We then visited Dove Cottage, Grasmere, where Wordsworth also once lived. It was small, yet nine people had lived there, and they used candles and rush-lights. I liked it there, it was really interesting. Best of all was the cafe in the village, because I had hot chocolate fudge cake with ice-cream. It was very yummy. Then I had to have a wash. Sue wanted to know how I had managed to get chocolate on my ears and my sit-upon. I dont know, chocolate just does that.

Later, we went to Derwent Water, Thirlmere and the Honister Pass. We saw lots of sheep, and it was sunny and very beautiful. I like the Lake District, because you dont have to swim in the lakes. I frightened a man by mistake - we drove by Coniston Water, and he was sitting in a little boat drinking from a mug. He looked up as we passed, and I kind of slipped along the window. He did a double-take, looked at his drink, then back at me. Perhaps he was surprised to see a teddy bear waving at him from a car!
When we reached the chalet, Sue asked me when I was going to start using my tent. I pretended my ear was full of fluff and couldnt hear her, and curled up on the sofa.


We had a really exciting day today - we went on a boat! The boat was called 'Miss Cumbria' and we caught it at Lakeside. It took us to Bowness. It was chilly on the boat, though the sun was out, but it didnt matter because the scenery was lovely, and there were other boats, ducks and swans. I wish I lived in a house next to the lake, I could go on a boat every day.

When we reached Bowness, we went to a little shop and Sue bought me some Kendal Mint Cake which she said was a special treat in the Lake District. It was soon time to catch the boat back to Lakeside, and this time we went on the 'Tern'. We had lunch at Lakeside, then went to see a waterfall at a place called Aira Force, and I had a snack.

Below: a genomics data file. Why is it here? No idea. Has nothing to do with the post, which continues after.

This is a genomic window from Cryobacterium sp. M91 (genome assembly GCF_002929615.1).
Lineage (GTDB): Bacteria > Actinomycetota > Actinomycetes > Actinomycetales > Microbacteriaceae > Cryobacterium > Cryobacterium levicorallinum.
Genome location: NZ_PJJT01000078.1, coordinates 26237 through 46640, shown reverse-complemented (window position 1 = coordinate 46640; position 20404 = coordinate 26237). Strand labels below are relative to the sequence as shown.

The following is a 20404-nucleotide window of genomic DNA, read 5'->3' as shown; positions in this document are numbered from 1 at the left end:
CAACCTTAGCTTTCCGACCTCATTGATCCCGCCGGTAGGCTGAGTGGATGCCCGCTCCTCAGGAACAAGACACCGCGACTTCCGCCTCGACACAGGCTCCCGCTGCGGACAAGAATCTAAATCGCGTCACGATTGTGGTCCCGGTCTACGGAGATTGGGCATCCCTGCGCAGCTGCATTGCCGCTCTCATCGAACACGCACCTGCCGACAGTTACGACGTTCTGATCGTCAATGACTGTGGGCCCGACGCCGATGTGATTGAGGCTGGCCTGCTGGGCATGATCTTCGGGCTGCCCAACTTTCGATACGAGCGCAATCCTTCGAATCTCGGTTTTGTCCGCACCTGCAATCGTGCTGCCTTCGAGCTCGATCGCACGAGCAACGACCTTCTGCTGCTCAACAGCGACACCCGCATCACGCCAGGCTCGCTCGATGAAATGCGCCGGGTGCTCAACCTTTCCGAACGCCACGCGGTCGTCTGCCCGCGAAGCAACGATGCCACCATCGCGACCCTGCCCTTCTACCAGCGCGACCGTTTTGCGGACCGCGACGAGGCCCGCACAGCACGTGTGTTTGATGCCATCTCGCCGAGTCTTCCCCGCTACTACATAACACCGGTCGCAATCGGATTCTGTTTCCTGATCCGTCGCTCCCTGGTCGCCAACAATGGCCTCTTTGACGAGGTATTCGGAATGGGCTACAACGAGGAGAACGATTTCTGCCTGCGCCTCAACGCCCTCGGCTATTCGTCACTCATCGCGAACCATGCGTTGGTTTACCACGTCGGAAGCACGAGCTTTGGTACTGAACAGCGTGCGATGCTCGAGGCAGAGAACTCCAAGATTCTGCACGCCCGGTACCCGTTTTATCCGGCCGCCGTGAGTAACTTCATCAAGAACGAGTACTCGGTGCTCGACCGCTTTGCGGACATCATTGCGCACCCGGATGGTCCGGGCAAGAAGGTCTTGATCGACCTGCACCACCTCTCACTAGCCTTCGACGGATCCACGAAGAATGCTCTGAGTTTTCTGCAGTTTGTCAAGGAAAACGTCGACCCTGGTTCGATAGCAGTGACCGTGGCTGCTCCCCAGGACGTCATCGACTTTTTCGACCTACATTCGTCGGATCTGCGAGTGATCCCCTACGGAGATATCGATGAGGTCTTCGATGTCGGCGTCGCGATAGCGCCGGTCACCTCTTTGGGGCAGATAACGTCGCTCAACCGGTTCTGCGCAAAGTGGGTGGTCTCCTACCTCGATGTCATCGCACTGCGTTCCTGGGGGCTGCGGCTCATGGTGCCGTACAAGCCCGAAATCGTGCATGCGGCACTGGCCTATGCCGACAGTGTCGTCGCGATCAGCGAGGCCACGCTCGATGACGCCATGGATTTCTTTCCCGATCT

When we got back to the chalet, I took my tent and backpack and stomped down to the grass. I put my tent up and it was nice. The birds were singing, and I climbed into my sleeping bag. Then I felt hungry, so I took my tent down, rolled up my sleeping bag and went back to the chalet. Sue sighed and laid another place at the table. Home tomorrow!


Going home seemed much quicker than coming. When we arrived, I went to see my friends in the hug and told them all about the fun Id had, sleeping in my tent with the owls whoo-hooing and dragons snuffling outside.


Sunday, 6 May 2012


When I told Oliver we were going to Wales, he immediately thought I meant Whales, and hurried off to pack his scuba diving outfit. After a slight kerfuffle involving a bear, a foot stuck in a flipper and a snorkel with a squashed top, I eased him from the suit, and he sat eyeing me crossly from behind an enormous pile of chocolate spread sandwiches – his comfort food. Although Oliver’s visions of conquering the high seas to seek out Moby Dick had been cruelly dashed, he perked up considerably when I explained that Wales was a land of castles, trains and waterfalls, and was soon waiting by the back gate, his suitcase at the ready. As usual, he kept a diary of his holiday, and, also as usual, I have edited his bear-type spelling which consists of sentences such as ‘in wayles thare is lotz of watter and su tolld me that sumtyms thare ar seels swimin in the eschuery’. I have put my comments in brackets.


Me and Sue and the others (notice how dismissive Oliver is of my husband and my daughter) went to Wales today. It was a long journey, but it was very exciting when we saw the mountains in the distance. We are staying at Porthmadog in a lovely flat, right by the river and near the Ffestiniog station where the steam trains are. I spent a long while looking out of the patio doors at the water; there were some children opposite fishing for crabs. When they caught one, they threw it straight back again. It seemed soppy to me, I can never understand how humans think. I’m glad I’m a bear.


I was excited when Sue said that, today, we could ride on a steam train on the Ffestiniog railway. She explained that the train would take us right up to a slate mine in the mountains, and I had a seat next to the window so I could see the sheep and the beautiful scenery. Our train was called the Merddin Emrys and was ‘a double header’ which meant you got two engines for the price of one. I had my photo taken with the train. Later on we went for a drive in the car and ended up at the Llechwedd slate mine – and I found a new friend there. His name is Taffy, he is a Welsh bear and to prove it he wears a green jumper with a Welsh dragon on the front. He came back to the flat with me. (I had no choice in this matter. Taffy attached himself to Oliver in the shop, and I wasn’t sure whether bears could be accused of shoplifting, so thought I had better pay up.)